Stand by people prone to depression and truly assist them to get help

Depression. Suicide. These are taboo words especially when spoken in reference to men. At the turn of the year, one of Kenya’s top dons jumped from the top floor of a major hotel having spent several days alone over the family focused New Year. The hush-hush around his death affirms the taboo that surrounds this issue.

A couple of months before, a top-level executive had jumped from his plush office to a gruesome death. Last year, an associate of mine in his 50s checked into a hotel room and died from what we now know was suicide. When I had made enquiries, there was the usual evasiveness that surrounds such deaths. These three and a myriad others generally successful and flourishing on the outside. But in their minds, life had ceased to have meaning and they had taken that most grim of decisions; to take their own lives.

The World Health Organisation estimates that well over a million people die from suicide every year. They expect that rate to double in the next ten years, which should cause worry. While Africa records relatively lower suicide rates, most analysts believe such rates are understated due to under reporting. But anecdotal evidence points to a crisis growing worse every year. It is important to also note that not every depression leads to suicide.

Many depression cases are of the mild type, that may mutate to acuteness if not addressed. These kinds of depression, especially among men, are dangerously high. For the avoidance of doubt not every sadness and feeling of failure is a sign of depression. Many of the latter feelings tend to go away.

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Depression is a prolonged mood disorder that eventually makes a person incapable of feeling, thinking or handling common activities, thus tempting them to end their lives. One of the challenges for men is that the symptoms of depression among them are deceptive. Depression in women exhibits itself in feelings of sadness and gloom and is therefore easy to diagnose. Women also tend to speak about their feelings and can therefore seek and obtain help more readily. In men however, depression generally exhibits itself as anger, irritation and aggression.

Consequently most families, friends and even doctors sometimes do not recognise depression in men. We also live in a culture where men are supposed to “toughen up” and not express feelings of self-doubt, inadequacy and failure. Many men resort to alcohol, substance abuse and sometime the occasional illicit relationship to dull the aloneness and pain that comes from depression. Naturally this approach is not sustainable and something eventually gives.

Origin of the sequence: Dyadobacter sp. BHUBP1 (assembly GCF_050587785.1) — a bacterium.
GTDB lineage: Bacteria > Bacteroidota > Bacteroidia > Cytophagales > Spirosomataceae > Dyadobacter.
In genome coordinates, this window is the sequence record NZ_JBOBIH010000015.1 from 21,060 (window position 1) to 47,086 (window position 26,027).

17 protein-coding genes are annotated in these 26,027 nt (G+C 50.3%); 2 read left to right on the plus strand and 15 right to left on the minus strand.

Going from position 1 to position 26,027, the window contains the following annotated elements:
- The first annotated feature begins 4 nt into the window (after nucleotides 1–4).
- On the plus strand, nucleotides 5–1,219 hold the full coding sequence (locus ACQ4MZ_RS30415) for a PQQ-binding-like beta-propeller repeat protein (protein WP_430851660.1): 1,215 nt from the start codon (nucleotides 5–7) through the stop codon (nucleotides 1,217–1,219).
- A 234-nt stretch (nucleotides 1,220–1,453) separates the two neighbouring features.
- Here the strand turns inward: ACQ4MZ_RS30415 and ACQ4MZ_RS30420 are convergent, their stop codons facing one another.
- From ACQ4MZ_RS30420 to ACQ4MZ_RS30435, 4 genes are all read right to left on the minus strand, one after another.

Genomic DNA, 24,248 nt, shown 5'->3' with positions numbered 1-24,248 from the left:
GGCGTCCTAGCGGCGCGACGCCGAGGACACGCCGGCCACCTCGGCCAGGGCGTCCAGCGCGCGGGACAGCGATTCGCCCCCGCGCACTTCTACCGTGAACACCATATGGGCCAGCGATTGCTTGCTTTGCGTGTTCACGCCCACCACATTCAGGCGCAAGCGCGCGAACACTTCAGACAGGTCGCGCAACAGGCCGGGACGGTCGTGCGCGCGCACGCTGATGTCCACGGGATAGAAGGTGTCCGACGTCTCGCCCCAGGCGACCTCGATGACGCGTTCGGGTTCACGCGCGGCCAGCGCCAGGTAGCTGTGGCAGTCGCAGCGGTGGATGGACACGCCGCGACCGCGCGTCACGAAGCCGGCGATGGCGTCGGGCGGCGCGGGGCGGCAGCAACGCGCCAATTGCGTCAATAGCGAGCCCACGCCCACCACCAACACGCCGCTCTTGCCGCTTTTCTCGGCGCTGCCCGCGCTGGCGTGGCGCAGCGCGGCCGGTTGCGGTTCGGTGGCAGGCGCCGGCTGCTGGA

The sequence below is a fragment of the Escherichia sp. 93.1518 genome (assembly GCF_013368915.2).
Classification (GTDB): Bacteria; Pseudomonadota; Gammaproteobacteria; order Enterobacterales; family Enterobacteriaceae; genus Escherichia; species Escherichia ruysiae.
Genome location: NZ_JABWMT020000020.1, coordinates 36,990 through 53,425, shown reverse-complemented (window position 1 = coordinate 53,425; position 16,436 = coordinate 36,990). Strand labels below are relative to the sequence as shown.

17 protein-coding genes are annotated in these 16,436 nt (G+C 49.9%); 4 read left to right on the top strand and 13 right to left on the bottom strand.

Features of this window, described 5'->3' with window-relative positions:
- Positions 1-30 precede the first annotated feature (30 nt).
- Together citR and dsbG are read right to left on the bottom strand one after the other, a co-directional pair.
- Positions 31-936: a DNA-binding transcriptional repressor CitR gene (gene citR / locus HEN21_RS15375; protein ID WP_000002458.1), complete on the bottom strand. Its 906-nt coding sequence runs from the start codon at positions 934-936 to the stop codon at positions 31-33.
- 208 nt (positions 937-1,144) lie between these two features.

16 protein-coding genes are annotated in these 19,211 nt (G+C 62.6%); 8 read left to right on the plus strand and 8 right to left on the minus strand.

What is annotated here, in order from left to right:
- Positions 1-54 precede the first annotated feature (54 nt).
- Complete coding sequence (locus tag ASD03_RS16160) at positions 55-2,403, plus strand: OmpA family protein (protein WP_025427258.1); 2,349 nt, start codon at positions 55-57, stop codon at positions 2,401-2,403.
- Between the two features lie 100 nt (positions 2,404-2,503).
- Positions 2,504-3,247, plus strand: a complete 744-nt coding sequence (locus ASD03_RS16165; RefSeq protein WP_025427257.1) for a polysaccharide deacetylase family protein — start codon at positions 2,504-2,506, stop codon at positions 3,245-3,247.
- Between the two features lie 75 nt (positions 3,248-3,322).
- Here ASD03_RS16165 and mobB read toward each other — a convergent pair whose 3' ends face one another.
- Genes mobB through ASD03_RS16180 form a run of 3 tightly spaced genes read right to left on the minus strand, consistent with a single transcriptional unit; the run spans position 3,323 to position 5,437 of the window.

The rates of depression are higher as men get older. By the time most men are in their 50s, their life path has been defined. If they were employed they have reached their peak and been humbled by occasional failures even in the midst of latent success. If they are in business, they will have carried the pains of the failures that come with growing a business. Many men will have spent little time with their families thus will have weak or no relationships with their children. Every day they are reminded that they have failed in this or the other. It is no wonder that many sink into despair which they handle alone.  

What are we to do? I am no medical practitioner but I know that many cases of acute depression require medical help. In many situations, however, milder depression types can be mitigated. The first thing for we men is to redefine success and to re-invest our energies in things that last, like relationships, especially with our children. The second is to surround yourself and form strong relationships with fellow men with whom you can be free to express failure and self-doubt. With these men look for something which assists others less fortunate. Go to an old people’s home and brighten their day. Today’s selfie-isque focus on self is part of why we exaggerate our inadequacies. For those that live with someone prone to depression, stand by them, assist them get help. You will save a life.  

- The writer is Advocate of the High Court of Kenya

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